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Indian Myths

India has a long history of mythic imagination, and naturally the myths are varied and sometimes self-contradictory. These myths have been associated with various communities, and, as such, can today often be classified according the religious tradition in which it was invented.

The religious structure of the society, however, has changed over time; and myths have flown from one tradition to another. This is especially true of what we today think of as Hindu myths: even a cursory examination often reveals obvious differences in origin. Nevertheless, over the centuries, one has now an integration of the different themes into one body of narratives.

What I deal with here is this synthetic structure: the compositions are of relatively late origin (some pieces dating to about or beyond 1000 CE). And I will be concerned with only a small part of this: the geneologies of kings described in the Puranas.

Almost all the information here is from a book called ‘purANa pravesha’ by a certain girIndrashekhara in which an attempt was made to treat the puranic dynasties as historical. As is well known, most of the mythical dynasties have some historicity in their later parts: but the early parts cannot be trusted without confirming evidence. So also in this case, his conclusions as to the dates of various events are ridiculous, even though his methods are not completely arbitrary. (For a different synthesis, see Niraj Mohanka's site.)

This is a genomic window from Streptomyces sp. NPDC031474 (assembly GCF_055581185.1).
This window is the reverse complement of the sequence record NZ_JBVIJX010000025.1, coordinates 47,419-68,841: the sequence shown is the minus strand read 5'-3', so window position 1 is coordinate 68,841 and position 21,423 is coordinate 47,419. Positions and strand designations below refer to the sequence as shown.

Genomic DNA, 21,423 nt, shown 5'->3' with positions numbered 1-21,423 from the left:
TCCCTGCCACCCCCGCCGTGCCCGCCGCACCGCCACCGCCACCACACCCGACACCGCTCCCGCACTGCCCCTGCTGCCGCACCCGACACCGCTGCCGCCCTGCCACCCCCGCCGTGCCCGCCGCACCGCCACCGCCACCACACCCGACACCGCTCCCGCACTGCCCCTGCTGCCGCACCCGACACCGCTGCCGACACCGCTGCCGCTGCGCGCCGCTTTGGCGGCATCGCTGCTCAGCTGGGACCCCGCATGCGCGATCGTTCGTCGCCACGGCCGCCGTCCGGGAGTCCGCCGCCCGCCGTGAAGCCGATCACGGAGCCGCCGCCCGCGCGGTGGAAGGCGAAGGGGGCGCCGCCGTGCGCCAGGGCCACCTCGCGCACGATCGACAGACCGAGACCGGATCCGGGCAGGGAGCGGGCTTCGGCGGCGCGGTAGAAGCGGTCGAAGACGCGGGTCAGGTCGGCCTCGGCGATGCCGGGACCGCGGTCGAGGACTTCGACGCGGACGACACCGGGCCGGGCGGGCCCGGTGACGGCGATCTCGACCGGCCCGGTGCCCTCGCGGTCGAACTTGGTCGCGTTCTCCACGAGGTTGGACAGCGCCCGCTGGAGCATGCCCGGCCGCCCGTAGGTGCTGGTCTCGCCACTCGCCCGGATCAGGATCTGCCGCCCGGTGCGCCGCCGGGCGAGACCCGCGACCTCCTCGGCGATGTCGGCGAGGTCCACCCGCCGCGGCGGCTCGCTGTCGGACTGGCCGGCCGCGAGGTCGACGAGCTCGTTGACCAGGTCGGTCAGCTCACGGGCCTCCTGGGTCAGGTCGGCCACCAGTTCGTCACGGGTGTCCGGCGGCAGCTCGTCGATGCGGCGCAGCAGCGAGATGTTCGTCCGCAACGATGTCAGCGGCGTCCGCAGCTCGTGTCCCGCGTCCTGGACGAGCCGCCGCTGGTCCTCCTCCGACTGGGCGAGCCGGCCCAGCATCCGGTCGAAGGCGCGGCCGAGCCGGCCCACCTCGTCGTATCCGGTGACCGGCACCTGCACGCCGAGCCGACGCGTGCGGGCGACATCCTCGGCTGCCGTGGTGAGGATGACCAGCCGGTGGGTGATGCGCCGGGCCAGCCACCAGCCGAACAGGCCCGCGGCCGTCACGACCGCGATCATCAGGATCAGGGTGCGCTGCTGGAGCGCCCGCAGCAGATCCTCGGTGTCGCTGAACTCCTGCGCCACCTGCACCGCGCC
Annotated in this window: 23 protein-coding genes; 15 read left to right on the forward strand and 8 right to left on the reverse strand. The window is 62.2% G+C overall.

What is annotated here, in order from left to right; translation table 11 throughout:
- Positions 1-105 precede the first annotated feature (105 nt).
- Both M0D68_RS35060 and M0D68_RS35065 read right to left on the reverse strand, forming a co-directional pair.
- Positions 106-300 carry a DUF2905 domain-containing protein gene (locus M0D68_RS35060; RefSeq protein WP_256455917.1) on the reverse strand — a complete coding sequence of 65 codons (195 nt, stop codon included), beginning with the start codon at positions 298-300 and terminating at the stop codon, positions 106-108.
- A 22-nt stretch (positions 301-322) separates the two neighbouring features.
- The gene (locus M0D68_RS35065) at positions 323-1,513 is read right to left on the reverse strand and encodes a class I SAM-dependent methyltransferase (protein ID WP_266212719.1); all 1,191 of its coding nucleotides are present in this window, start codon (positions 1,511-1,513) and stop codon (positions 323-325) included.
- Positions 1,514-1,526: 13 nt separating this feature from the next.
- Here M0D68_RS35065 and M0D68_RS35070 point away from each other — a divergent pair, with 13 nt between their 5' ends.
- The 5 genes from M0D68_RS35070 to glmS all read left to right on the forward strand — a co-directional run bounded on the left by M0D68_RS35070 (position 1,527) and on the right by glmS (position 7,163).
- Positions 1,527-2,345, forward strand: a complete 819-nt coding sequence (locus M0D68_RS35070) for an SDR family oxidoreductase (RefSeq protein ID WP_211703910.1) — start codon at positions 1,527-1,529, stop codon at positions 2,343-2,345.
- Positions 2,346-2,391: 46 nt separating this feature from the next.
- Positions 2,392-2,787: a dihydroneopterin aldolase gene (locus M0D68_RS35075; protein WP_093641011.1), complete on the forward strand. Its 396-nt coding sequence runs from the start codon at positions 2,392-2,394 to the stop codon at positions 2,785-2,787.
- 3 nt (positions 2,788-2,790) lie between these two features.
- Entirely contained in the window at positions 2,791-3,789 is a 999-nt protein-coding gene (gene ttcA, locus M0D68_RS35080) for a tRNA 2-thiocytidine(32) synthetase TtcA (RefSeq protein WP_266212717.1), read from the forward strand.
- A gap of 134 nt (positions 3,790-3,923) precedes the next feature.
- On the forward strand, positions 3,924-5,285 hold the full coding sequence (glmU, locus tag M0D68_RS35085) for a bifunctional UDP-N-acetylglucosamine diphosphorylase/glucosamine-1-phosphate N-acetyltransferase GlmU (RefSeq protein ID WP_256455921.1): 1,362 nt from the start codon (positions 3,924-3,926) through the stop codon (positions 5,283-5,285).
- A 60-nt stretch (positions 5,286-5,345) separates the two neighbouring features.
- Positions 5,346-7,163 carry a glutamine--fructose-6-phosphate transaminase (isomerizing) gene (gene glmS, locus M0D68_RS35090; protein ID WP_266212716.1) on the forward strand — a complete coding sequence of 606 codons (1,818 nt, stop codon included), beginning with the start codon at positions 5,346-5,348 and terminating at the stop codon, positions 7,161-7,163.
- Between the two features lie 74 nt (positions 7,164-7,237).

He starts by deciding to focus on a small number of puranas, whose names I abbreviate in all these pages. He studies them to determine what the units of time in the puranas mean. I provide a summary of his conclusions. He then argues about the expected average generation time and makes some consistency checks.

Be that as it may, he then provides the genealogy as he finds it in the puranas. I list them here with a generation number, a date (in BCE) that he calculates for the person in question and the name. The first list contains a large number of ancient very mythological characters, and they are treated as the progenitors of all the dynasties treated in the puranas. In the second list I provide the very famous ikSvAku dynasty, as it is the longest. In the third list are provided the puru and ajamIDh.a dynasties. The kuru dynasty is the subject of the fourth list whereas all the late dynasties (pradyota, shishunAka, nanda, maurYya, shunga, kanva, andhra and andhrabhRtya) are presented in the fifth list. The names in this late list are very likely to based on history, though it is doubtful if these dynasties really ruled in succession: and the dates are therefore doubtful. Finally, a list of contemporaneous members of the dynasties ikSvAku, nAbhAga, anu, puru, nIpa, bRhadratha, Yadu, andhaka, vRSNi and janaka is also provided.

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